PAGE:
Snow Tha Product never had a corporate vibe, despite spending years in a contract with Atlantic Records.
The California-based rapper, born Claudia Alexandra Feliciano, is an outspoken activist who cultivated her sound in the underground hip-hop scene before securing a label deal with Atlantic in 2012 — a relationship she severed in November this year to go independent again. Her creative team has long been a family affair: Her relatives shoot her music videos, manage her tours, serve as her security, collaborate with her on her clothing line and shoot her photographs.
All the while, she raps about immigration, bisexuality and anxiety with a pride guaranteed to draw tears from fans, with whom she communicates ceaselessly on social media, talking politics, her career, even her recent divorce and girlfriend. She makes herself accessible to her audience at concerts, knowing many in the crowd on a first-name basis and hanging out with them after shows.
On her current tour, she’s planning trips to the mountains to snowboard with fans between various Colorado gigs, including her show at the Ogden Theatre this Friday, December 7.
Were she playing small venues, having that kind of intimate relationship with an audience would make sense. But she’s not. And in Denver, the first city where she sold out a mid-sized venue (Cervantes’ Masterpiece Ballroom) and realized she had jumped from playing 200-seat spots to wider acclaim, she has kept her concerts informal and even a little punk. When she played Grandoozy, Superfly’s Denver music festival, back in September, she showed up late, drank heavily with fans, refused to get off the stage and teased the festival-goers, saying that if they could afford a Grandoozy ticket, they'd probably never heard of her before the event.
Many in her crowd have identities that mirror her own: They’re young, often queer and Chicana, and largely hip-hop fans who are relieved to find a bilingual mainstream artist talking about their experiences. But she even moved Grandoozy’s largely white attendees, who screamed enthusiastically as she took aim at the rise of Donald Trump’s anti-immigrant Republican party.
Feliciano, who has always been outspoken about issues regarding mental health, LGBTQ identity and immigration, is frustrated that in the current political climate, artists are incorporating an activist persona into their brand without doing the hard work of organizing or collaborating with social movements.
“I am one of the artists who was very outspoken about a lot of things and political shit and activism shit, and I've always been very outspoken — to my own detriment, to where there's people that are trying to capitalize now and trying to be the face of that,” she explains. “It's like, dude, don't use this stuff as a platform. You're supposed to use your platform for this stuff.”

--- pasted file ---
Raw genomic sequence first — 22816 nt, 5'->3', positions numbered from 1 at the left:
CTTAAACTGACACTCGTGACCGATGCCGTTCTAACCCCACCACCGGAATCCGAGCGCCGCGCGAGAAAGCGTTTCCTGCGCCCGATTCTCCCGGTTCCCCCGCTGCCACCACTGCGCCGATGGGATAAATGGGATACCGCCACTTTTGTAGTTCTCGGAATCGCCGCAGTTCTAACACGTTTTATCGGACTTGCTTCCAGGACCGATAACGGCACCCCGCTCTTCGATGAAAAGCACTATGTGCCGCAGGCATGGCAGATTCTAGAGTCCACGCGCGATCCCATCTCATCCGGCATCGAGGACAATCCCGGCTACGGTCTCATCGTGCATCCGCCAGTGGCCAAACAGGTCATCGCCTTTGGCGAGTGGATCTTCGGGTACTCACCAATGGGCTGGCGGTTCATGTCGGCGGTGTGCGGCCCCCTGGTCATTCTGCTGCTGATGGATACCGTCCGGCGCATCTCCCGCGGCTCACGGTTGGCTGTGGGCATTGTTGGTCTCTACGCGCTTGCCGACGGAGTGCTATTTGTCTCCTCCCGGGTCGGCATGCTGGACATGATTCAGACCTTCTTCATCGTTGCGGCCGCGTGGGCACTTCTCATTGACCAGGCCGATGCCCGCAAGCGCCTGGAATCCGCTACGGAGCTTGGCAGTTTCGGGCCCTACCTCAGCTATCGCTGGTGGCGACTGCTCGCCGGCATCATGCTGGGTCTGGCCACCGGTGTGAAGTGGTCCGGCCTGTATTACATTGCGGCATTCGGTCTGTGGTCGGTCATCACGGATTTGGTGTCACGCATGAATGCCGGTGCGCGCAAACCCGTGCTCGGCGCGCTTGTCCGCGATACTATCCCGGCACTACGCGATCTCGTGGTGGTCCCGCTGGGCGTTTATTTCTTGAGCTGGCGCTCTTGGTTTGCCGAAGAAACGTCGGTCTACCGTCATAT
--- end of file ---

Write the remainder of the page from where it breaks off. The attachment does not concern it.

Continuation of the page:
Blunt honesty is everything for Feliciano. Her music has an unscripted urgency, and her art responds to the moment. Doing that requires her to be unrestrained, to be able to drop music on a whim. So being signed to Atlantic Records — a coveted deal that she initially embraced — never quite fit.
“When you're dealing with labels, there's so much red tape,” she says. “There's roll-out. There's releases. You've got to do it the right way. You've got to go through channels and do this and then do that. There are so many things that end up slowing down a process. An album ends up dropping a year and a half later, when maybe the way the music industry is going right now, that's not what it calls for.”
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As for Atlantic, Feliciano says, “they're a great label and a great company, It's just that we're in different places. It's just like with a relationship. Sometimes you're both great people; you're just not meant for each other.”
A few weeks in, she says going independent has been a good move, both for professional and personal reasons.
“I literally wake up excited again and happy. To me, that's the biggest thing,” she says. “I'm a mom, and I have an eight-year-old who looks up to me. I'm supposed to tell him he can follow his dreams and he shouldn't try to fit into the box that normal America is supposed to be. I want him to be greater, and I can’t say that freely without doing that 100 percent honestly myself.”